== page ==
What got you into teaching chemistry? What’s your story? Was there a moment when you "just knew” about getting into the field? What role did your teachers play in contributing to that moment? Were they aware at that time or later on that they had an impact on your decision?
The editorial Refuting Myths about Secondary Chemistry Teaching: Getting the Facts Out to Current and Future Educators (article freely available) in the July 2019 issue of the Journal of Chemical Education describes a tool that can help educators be more deliberate about sharing an accurate picture of our profession with students.
For example, Chambers, et al. ask the reader to consider a series of questions, centering around how we might advise a student who is considering the same career path. Do we encourage or discourage? Do we focus on the opportunity to share a passion for science with students? Does it turn to a conversation about how teachers are underpaid, unhappy, and not respected by the public? Do we ourselves hold beliefs about the teaching profession that are actually myths and pass them along as fact to students?
The authors are working to address some of these myths through a national information campaign, using the website “Get the Facts Out.” The project brings together leaders from physics and mathematics, along with chemistry, for a broader STEM focus. The website offers “a toolkit of editable, research-based, and user-tested resources that investigate prevalent myths and provide accurate information about secondary STEM teaching via brochures, flyers, posters, validated assessments, student-facing presentations, and faculty-facing presentations.” They suggest a student career night as one location for sharing information and materials.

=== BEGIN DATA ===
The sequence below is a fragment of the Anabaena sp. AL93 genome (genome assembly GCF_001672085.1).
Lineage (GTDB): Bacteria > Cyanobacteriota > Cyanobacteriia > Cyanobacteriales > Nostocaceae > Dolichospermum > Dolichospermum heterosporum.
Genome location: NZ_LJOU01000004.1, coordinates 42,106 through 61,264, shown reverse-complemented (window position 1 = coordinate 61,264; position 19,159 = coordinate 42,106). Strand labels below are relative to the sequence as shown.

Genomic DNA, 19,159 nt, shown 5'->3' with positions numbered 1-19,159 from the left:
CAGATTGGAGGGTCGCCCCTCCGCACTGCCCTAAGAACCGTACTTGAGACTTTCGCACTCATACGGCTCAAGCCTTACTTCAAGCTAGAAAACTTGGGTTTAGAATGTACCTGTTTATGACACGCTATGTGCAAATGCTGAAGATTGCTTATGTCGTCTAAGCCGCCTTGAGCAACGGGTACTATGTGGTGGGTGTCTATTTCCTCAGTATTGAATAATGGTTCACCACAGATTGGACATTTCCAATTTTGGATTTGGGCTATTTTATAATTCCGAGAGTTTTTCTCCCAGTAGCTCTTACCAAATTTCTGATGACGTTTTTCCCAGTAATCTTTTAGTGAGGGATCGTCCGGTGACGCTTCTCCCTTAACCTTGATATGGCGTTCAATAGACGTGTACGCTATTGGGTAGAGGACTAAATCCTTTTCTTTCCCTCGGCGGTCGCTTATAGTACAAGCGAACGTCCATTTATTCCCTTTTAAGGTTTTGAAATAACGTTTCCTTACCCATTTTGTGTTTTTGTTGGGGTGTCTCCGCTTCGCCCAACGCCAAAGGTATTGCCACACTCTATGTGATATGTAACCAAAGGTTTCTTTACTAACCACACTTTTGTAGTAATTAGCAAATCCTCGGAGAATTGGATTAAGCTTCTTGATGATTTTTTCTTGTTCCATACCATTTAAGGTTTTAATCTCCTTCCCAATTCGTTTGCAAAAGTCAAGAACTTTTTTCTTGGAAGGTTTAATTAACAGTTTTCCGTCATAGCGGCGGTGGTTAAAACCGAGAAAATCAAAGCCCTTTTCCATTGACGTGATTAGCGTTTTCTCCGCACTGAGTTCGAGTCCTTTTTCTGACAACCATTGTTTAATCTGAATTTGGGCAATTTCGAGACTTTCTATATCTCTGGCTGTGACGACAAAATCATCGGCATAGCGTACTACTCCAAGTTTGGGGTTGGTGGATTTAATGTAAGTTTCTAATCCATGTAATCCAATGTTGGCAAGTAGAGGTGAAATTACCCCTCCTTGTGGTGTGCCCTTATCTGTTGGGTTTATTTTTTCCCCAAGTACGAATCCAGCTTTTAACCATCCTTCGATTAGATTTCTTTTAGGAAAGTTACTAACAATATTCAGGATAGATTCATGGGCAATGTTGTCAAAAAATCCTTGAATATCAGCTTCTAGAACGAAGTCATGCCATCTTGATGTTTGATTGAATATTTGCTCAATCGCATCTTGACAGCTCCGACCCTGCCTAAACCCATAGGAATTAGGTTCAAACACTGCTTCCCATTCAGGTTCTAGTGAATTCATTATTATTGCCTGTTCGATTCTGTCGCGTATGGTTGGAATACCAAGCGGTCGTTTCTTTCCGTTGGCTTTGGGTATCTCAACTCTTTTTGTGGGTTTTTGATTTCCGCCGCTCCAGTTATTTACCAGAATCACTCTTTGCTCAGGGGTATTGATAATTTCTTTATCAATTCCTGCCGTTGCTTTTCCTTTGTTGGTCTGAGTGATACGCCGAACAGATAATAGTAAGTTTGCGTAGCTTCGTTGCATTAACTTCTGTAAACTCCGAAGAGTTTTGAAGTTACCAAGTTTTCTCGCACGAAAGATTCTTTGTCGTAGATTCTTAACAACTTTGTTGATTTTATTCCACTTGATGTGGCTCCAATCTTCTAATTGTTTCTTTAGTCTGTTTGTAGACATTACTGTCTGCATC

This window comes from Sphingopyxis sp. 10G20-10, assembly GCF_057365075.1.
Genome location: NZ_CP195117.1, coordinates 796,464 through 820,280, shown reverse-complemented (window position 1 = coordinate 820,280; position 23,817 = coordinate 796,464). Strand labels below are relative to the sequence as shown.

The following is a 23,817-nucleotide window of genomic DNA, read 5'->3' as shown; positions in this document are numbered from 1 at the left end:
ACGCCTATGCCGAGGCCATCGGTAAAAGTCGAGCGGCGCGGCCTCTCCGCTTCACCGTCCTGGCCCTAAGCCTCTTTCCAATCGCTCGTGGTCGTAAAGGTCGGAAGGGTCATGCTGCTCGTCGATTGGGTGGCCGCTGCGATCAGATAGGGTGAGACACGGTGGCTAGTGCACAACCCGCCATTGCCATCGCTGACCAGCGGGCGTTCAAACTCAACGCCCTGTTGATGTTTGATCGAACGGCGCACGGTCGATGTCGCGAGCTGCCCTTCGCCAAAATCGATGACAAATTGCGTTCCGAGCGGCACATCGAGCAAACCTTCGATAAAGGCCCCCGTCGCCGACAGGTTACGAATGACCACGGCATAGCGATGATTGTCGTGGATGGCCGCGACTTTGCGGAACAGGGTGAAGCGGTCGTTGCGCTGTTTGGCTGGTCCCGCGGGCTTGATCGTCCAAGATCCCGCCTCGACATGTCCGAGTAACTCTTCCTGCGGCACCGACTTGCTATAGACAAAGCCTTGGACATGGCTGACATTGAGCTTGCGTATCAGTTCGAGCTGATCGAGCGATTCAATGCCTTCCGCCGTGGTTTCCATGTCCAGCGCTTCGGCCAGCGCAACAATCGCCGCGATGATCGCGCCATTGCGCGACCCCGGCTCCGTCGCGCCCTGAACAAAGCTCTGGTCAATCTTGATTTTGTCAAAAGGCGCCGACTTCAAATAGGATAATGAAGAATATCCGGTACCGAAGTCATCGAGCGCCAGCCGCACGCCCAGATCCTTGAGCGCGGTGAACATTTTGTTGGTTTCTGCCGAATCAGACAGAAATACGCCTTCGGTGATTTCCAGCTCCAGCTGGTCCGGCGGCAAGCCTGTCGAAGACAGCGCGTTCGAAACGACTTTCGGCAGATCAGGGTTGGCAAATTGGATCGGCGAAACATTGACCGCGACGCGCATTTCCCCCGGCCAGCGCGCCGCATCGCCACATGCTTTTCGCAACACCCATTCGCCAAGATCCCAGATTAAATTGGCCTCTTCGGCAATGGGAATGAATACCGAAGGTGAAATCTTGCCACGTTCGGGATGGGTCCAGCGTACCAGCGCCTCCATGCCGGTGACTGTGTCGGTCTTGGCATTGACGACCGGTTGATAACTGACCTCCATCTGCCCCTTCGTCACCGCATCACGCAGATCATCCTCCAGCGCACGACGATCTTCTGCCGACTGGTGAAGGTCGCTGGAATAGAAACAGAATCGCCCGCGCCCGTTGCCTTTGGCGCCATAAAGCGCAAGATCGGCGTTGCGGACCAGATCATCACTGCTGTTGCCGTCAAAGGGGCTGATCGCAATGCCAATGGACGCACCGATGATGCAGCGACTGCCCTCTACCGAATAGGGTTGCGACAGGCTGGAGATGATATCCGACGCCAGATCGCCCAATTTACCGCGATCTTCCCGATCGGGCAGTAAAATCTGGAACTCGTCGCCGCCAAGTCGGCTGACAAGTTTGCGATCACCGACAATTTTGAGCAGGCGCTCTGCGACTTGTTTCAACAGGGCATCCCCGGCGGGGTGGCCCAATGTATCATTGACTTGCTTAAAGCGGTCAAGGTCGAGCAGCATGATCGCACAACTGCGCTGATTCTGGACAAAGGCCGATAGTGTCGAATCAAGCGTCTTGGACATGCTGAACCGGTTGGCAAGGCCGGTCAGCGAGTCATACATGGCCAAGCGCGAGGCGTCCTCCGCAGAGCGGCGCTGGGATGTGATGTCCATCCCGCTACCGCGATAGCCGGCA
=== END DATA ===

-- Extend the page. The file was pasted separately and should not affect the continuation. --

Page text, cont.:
Will you be at the American Chemical Society’s fall 2019 meeting in San Diego? Become part of the conversation by attending a related symposium “Get the Facts Out: Faculty and Student Perceptions of K–12 Teaching Careers." It’s on the schedule toward the end of the conference, the morning of Thursday, August 29, in the Division of Chemical Education programming.
What’s your take on the perceptions around teaching science as a career? What have you experienced as a teacher? Share! Start by submitting a contribution form, explaining you’d like to contribute to the Especially JCE column. Then, put your thoughts together in a blog post. Questions? Contact us using the ChemEd X contact form.
More from the July 2019 Issue
ChemEd X contributor Tom Kuntzleman and two of his students give JCE a colorful cover this month, with images from their experiment Simple Glowmatography: Chromatographic Separation of Glow-Stick Dyes Using Chalk (available to JCE subscribers, or ACS or AACT members)*. They used regular chalk and sidewalk chalk as a stationary phase and 91% isopropyl alcohol or acetone as a mobile phase to separate the dyes from activated glow sticks. Read about this and other pieces of this month’s issue in Mary Saecker’s post JCE 96.07 July 2019 Issue Highlights.